I was recently given the wonderful opportunity to co-lead botanical tours in Andalucia, Southern Spain, with the wildlife holidays company NatureTrek. More about that later…
As I was getting to Malaga earlier than the group, I had a day to explore the city, and of course to discover its botanical heritage.
After a misty arrival into Malaga Airport, my first stop was the Parque de Málaga, a 33 hectares urban park in the heart of the old town.
The origin of the park dates back to the end of the 19th century, when tourism was starting to develop in the city of Malaga. A large-scale redevelopment of the harbour was decided, with the aim of making the seafront more attractive to visitors, and of providing the growing local population with urban green space. A large strip of land, on which the park sits, was reclaimed from the sea from 1896 onwards. Of course, the warm and sheltered climate of Malaga offered an ideal setting for a botanical garden showcasing a wide range of tropical, subtropical and Mediterranean plants.
An early view of the park’s plantings showing the Fuente de las Tres Gracias (Fountain of the Three Graces), and a view today with mature plane trees, taken from that same fountain:
Although the park was redeveloped and renovated several times during the 20th century, it still features many mature specimens of trees and shrubs. Its palm collection is one of the most impressive I have seen in cultivation. It includes species from all around the world, from the Australian foxtail palm Wodyetia bifurcata, to the rare and spectacular blue-leaved palm from Madagascar Bismarckia nobilis; the Cretan date palm Phoenix theophrasti or the Californian Palma Negra, Brahea brandegeei (hover your cursor on the images for names). A full species list is available on this excellent website if anyone is interested.
While walking around the park, I did notice several warning signs, asking visitors not to come under the trees as these had been treated. “El Picudo Rojo”, the Red Palm Weevil or Rhynchophorus ferrugineus is a serious threat to palm trees in Mediterranean countries, attacking a wide range of species, including the popular Canary Island Palm, Phoenix canariensis. While the beetle can fly long distances, the main damage is done by its larvae, which burrow inside the palm stems and eat plant tissue, leading to the collapse and the death of the palm trees. Present on the Southern Spain coast since 1994, it has led to changes in landscapes.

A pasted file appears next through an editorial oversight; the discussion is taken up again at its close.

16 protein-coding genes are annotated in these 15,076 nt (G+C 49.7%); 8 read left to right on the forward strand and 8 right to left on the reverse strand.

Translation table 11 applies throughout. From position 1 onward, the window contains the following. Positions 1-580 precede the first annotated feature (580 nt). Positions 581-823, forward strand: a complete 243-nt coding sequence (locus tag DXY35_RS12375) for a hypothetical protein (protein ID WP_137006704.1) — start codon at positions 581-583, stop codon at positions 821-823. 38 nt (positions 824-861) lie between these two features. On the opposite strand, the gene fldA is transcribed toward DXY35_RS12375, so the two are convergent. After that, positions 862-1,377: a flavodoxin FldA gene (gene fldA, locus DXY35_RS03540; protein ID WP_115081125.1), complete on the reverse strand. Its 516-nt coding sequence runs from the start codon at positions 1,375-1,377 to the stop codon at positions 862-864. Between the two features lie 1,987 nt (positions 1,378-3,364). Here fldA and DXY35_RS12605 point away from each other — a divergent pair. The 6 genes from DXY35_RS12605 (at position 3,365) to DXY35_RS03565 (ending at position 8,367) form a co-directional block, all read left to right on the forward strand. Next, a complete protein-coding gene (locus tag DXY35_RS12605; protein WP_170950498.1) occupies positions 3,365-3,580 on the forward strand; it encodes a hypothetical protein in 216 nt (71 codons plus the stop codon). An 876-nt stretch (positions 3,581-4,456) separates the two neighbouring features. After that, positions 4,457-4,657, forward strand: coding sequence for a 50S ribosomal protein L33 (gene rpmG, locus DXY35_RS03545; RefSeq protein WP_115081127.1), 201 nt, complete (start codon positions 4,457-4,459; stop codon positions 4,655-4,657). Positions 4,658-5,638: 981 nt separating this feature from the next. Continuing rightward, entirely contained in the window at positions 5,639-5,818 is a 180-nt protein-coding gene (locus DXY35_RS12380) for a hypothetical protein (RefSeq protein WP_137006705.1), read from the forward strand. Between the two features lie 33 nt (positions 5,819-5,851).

Of course, the Parque de Malaga isn’t only about palm trees. There are trees from the five continents, from conifers (Canary Island pine, Pinus canariensis and Barbary thuya, Tetraclinis articulata), to Australian silky oaks (in fact a protea, ), South American frangipani (Plumeria), African coral trees (Erythrina) and New Caledonian aralias (Meryta denhamii). Not all plants appear to have enjoyed the dry winter and spring in Malaga. Wet-loving Alocasia for example were looking rather poorly…
Among the series of small, romantic gardens that run through the parks, there’s a collection of fountains and statues waiting to be discovered. This is my favourite, an eagle with spread wings dedicated to a local poet, Salvador Rueda. The statue is seen through the pink flowers of a silk floss tree, Ceiba speciosa.
A stroll into town reveals historic palm avenues, heavenly scented streets filled with citrus trees, and delicate Jacaranda contrasting with modern buildings.
As the sun was setting down, I headed to a hill just above the city centre, which offers great views of Malaga.
This also gave me the opportunity for some last minute botanising, as a preview of the two weeks to come. A couple of rather poor pictures (taken after sunset with no flash): the curious sausage-shaped fruit of Andalusian Dutchman’s pipe, Aristolochia baetica; Coronilla glauca, the pretty Morocco Knapweed (Volutaria muricata); white asparagus (Asparagus albus), and a dainty campion (Silene secundiflora).
Stay tuned for a taste of Andalucian national parks, next 🙂